The Public Service Association of NSW (PSA) is a major public sector union which for more than a century has proudly fought to secure and advance the pay and conditions of public servants in diverse roles across NSW government departments, agencies and schools.
The PSA assists and acts on behalf of fee paying members state-wide in all aspects of their working lives, providing support, expert advice and collective as well as individual representation with any difficulty that may be encountered in the workplace.
In doing so, the union and its membership have shaped the industrial landscape in this state.
No Government of any political persuasion offers to boost workers’ pay packets or conditions, but tens of thousands of PSA members working collectively can achieve significant outcomes.
In addition to the PSA increasing pay and extending conditions, members also receive assistance with a range of other workplace issues including the protection of flexible working hours, bullying, worker’s compensation, disciplinary matters, women’s rights, work practices, and work health and safety.
PSA General Secretary, Stewart Little understands the issues many members of our union face in the workplace.
A member of the PSA since 1995, Stewart has worked as a Disability Support Worker in FACS, at the NSW Parliamentary Library and Research Centre, the former Amalgamated Metal Workers Union and the Police Association of NSW.
He is committed to ensuring your union delivers first-rate assistance and job protection for members.
Assistant General Secretary
Troy began with Corrective Services NSW as a Probation and Parole officer in 1997 and joined the PSA immediately.
Having completed a LLB on a part-time basis across eight years, he understands and is committed to flexible work practices and vocational opportunities for members.
In 2010, he joined the CPSU Federal Office as a National Industrial Officer, where he worked until his election as PSA Assistant General Secretary in 2016.
He remains passionate regarding our members in the Federal industrial relations system who are impacted by enterprise bargaining and privatisation.
Kylie McKelvie began her public sector career in 2006 when she was hired as a casual youth officer at Dubbo’s Orana Juvenile Justice Centre. She joined the PSA the same year.
Kylie soon became a union delegate, a member of the PSA’s Central Council and is now PSA President, the youngest person to ever hold that office in the Association’s history.
As someone who has witnessed bullying behaviour from management first hand earlier in her career, Kylie is determined to make sure members’ voices are heard.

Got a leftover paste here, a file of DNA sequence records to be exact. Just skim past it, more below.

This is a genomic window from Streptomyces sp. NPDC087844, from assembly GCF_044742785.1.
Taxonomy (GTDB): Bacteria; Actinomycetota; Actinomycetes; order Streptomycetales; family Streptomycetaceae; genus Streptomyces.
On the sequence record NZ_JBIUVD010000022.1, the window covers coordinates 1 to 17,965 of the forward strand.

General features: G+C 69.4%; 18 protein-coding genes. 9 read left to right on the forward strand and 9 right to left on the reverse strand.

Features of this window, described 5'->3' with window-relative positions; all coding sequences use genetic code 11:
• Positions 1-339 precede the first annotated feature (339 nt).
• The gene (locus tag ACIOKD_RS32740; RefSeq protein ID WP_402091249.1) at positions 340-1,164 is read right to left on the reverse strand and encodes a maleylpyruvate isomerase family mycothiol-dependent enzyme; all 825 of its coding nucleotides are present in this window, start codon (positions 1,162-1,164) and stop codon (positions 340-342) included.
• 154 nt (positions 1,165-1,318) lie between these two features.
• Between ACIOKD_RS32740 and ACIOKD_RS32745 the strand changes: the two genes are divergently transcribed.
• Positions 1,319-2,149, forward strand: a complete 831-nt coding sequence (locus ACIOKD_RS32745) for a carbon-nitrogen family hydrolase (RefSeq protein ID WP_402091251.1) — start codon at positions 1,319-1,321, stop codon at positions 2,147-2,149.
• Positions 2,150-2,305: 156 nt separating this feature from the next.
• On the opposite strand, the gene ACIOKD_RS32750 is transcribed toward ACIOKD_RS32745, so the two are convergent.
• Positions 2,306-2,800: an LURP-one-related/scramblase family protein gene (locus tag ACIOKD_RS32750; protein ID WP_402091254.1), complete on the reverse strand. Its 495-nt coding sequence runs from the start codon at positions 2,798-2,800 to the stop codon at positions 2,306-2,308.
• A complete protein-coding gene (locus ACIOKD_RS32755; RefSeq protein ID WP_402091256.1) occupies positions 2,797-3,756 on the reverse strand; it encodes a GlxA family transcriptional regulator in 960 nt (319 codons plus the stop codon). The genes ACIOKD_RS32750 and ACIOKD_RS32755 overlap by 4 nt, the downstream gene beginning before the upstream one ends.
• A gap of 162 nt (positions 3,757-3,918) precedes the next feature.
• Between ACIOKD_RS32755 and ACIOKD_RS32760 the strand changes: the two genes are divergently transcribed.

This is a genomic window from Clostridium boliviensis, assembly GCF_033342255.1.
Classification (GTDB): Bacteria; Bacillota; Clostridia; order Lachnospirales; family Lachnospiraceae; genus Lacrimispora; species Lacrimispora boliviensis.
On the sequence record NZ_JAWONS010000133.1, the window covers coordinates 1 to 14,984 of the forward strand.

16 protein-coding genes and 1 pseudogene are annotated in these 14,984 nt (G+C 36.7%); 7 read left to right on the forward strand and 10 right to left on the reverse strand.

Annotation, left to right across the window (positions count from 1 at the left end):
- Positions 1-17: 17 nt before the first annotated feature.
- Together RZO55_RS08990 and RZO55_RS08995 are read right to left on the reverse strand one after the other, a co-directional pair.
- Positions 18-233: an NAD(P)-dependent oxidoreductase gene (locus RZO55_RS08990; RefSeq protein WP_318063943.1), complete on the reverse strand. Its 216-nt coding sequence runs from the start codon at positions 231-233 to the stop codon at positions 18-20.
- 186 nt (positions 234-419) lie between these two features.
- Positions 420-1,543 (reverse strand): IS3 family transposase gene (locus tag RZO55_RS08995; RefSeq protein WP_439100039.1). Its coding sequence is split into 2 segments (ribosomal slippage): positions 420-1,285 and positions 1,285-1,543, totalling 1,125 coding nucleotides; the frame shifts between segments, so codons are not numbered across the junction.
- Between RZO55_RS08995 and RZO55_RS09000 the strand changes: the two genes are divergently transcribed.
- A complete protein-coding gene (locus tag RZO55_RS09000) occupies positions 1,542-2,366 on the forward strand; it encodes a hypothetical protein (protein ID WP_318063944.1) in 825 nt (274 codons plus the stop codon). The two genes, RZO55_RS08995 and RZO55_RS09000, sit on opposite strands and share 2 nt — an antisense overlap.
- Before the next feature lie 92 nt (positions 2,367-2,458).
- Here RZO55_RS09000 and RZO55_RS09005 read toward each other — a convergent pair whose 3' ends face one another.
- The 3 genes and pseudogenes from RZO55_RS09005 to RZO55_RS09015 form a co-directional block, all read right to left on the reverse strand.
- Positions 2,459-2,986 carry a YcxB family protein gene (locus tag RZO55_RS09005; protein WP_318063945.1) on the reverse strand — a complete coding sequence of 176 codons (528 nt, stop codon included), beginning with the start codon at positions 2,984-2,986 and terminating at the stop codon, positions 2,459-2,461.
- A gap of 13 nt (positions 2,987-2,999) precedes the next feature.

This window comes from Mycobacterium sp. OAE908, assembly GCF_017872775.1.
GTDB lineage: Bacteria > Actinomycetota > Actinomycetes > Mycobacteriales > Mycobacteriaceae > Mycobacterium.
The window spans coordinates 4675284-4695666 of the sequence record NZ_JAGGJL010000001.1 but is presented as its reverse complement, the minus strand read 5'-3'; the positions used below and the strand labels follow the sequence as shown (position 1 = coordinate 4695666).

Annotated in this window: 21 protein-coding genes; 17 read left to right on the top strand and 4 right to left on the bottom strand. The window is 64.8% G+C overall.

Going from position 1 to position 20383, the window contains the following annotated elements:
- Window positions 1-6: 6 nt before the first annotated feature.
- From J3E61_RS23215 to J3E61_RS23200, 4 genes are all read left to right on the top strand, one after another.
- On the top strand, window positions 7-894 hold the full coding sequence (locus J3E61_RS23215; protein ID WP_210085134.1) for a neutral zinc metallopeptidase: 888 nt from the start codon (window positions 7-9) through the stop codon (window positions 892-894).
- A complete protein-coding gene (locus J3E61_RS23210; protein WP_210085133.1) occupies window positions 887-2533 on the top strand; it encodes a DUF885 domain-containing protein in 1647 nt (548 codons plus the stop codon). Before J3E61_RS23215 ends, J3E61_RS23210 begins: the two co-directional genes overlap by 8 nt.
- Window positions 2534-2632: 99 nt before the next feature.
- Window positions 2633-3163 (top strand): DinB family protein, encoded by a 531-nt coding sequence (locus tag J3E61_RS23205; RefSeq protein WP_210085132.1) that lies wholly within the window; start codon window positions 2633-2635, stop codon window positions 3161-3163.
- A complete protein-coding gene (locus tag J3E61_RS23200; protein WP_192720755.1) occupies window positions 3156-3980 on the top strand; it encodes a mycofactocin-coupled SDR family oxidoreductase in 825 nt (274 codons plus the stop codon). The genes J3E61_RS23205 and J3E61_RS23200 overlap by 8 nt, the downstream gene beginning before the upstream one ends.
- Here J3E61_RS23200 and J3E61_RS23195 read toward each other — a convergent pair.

Senior Vice President
Nicole Jess is currently the Senior Vice President of PSA and has been a member of the PSA Executive for more than five years.
Chairperson of the Prison Officer Vocational Branch, Nicole is conversant with the issues that are facing Prison Officers in a highly volatile and dangerous workforce.
Nicole has been a member since joining Corrective Services 30 years ago. She has also been a delegate for more than 25 years and been on the Executive of the POVB in various roles now for more than 10 years.
A member of the PSA for more than 20 years, Wendy Hurry is a School Administration Manager at Sawtell Public School, giving her an understanding of the many challenges facing our members in the education sector.
This is Wendy’s third term as Vice President of the PSA.
Ray Wilton first joined the PSA in 1984, while working at Minto Community Services Centre. He became the area delegate in 1989 after being transferred to northern NSW in the infamous Greiner restructure.
In 1993, he became vice-chair of the departmental committee, assuming the chair in 2007.
In 2001, Governor Marie Bashir awarded Ray a Public Service Medal for his work on a ministerial taskforce. A committed unionist, he says the chance to represent members as a PSA delegate is the highlight of his career.
Central Council is the PSA’s chief governing body.
It consists of the six-person Executive plus 39 delegates. It will hold two meetings per quarter this year.
You can view a list of the current Central Councillors HERE.
6 members – General Secretary, President, Assistant General Secretary, Senior Vice President and two Vice Presidents – meets monthly.
Deals with policy, industrial and administrative matters and reports to Central Council.
The union’s largest forum with up to 200 people, including the Executive, Central Council and delegates elected each year from workplace groups across the state.
Annual Conference is an advisory body to Central Council and is held in late May each year.
Twenty-four members and all women Central Councillors.
Represents the interests of Aboriginal members.